As i promised in Facebook, here’s a written account of our 3-day adventure, complete with photos grabbed from three other cameras (I hope you won’t get bored with all the details). I would also like to take this opportunity to thank my dear travel buddies Shiel Gonzaga, Dah Agaton and Jeanielyn Lajara for uploading the pictures pronto. Jo Luna, girl, any chance we’ll see yours within this year? :)
We arrived in Bohol after a nasty flight courtesy of Air Philippines. The sky was cloudy with more Nimbuses than we want to see, and we took it as a dim sign of a rainy vacay. The good news however was that we didn’t need to endure raindrops on our head if ever it did rain. Dumaluan Beach Resort’s airport shuttle was punctual, and several minutes later, me and my best college buddies were on a road trip to the beach as the sun blazed in its 2 PM glory. (Yes, the weather cooperated!)
Because of our delayed flight, it was impossible to follow our original itinerary. To make the long story short, every activity in our package was crammed in a single day: Day Two. Hence, we had Day One freestyle.
Batangas, Philippines is always a favored destination for short getaways by the locals because of its proximity from the country’s capital and the many choices of pool resorts and beaches. Club Balai Isabel is not the brightest star among Batangas’ beach market, but it’s steadily making a way up the ranks of its industry.
Our trip at Balai Isabel last October 3 and 4 was greeted with a very peaceful and relaxing atmosphere. It seems that Balai Isabel is made for unwinding and peeling away the accumulated stress from work. It’s a place where time passes slowly and you wouldn’t mind slowing down with it.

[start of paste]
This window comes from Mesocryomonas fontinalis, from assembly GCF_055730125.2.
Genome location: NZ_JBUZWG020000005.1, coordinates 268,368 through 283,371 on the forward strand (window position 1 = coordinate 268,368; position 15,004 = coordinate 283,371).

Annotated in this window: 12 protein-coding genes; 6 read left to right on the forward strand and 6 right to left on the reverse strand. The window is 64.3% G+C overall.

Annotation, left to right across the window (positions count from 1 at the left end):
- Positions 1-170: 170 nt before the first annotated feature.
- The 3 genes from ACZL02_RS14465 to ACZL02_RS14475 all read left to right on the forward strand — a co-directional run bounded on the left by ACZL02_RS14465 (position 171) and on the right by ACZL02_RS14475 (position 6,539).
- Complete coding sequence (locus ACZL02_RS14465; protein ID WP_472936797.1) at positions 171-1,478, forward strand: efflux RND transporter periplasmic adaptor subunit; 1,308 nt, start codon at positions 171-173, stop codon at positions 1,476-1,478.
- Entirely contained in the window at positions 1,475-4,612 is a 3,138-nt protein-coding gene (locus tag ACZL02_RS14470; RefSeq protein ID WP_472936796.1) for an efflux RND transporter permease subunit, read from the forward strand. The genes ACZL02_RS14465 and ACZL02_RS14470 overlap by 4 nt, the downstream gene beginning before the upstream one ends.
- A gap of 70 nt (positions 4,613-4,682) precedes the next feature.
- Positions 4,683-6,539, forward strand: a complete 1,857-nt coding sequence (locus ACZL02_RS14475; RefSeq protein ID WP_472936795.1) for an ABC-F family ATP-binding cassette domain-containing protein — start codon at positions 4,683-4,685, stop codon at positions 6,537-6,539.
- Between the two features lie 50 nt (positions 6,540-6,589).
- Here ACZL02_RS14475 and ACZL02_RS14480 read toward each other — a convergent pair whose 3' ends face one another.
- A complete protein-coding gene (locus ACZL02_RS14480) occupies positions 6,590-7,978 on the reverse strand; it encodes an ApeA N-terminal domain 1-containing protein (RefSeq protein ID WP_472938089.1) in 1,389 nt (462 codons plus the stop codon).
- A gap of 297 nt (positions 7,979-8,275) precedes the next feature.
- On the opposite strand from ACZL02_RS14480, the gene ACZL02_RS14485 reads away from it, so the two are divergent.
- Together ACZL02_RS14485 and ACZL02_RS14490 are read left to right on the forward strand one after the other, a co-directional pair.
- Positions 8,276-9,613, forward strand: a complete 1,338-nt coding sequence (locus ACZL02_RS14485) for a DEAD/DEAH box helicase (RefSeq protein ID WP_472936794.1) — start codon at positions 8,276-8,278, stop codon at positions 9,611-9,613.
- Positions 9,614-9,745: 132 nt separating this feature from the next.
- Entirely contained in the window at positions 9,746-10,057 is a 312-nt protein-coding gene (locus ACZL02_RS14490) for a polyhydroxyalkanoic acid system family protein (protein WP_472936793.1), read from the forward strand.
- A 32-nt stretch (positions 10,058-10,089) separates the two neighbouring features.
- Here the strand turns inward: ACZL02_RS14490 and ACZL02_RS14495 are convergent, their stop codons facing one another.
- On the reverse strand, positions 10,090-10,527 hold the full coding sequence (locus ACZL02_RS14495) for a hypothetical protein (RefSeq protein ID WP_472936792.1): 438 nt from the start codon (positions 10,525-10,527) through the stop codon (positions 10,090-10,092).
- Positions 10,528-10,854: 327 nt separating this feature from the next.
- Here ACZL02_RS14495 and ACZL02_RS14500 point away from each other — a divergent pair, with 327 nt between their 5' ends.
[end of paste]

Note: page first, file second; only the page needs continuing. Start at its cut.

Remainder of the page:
(originally written on April 21, 2010)
To compare Anawangin to Boracay is like pitting J. K. Rowling’s Harry Potter series against Stephanie Meyer’s Twilight Saga. I’ve been to both locations and the best statement of comparison between the two is that Anawangin is the lifestyle counterpart of Boracay, from the expenses to the experience itself.
Me and my friends opened the summer season early when we packed our luggage to Boracay on March’s first day. In the past, i’m already fortunate to experience one beach per summer. Having another getaway after Boracay is certainly unheard of in my history, hence never did i thought that a month later, i’ll be off to this place i’ve only been hearing and reading about before.
(Originally written on February 24, 2010)
Because me and my friends are tired of Jollibee, KFC, McDonald’s and Pizza Hut, we decided to treat ourselves to a unique Filipino dining with style. Pan de Amerikana, suggested to us by Meg, is an amazing haven for food trippers wanting a place with variety, quality, fun and ambiance. Located at Concepcion, Marikina City, Pan de Amerikana offers local dishes combined with the place’s cultural flavor, making our experience (especially as first timers) memorable.
(Originally written on February 21, 2010 — photos to follow)
Every time we go on vacation at Mariveles, Bataan, my attention is always caught by this giant cross (very visible from the main road as we travel by car) which i’ve always thought as an old church, or else some people just decided to build it there for a kick. Not until i went to the the place did i remember what Philippine history says about Bataan, and that the mountain housing the cross is actually a historical site.
Mount Samat at Balanga, Bataan is a good place to go for shoestring travelers/travel beginners (like me). It is very accessible, only 3 hours away from Manila by bus. Its proximity won’t burn a hole in your pocket and is an ideal destination for a weekend getaway sans the sand and sea.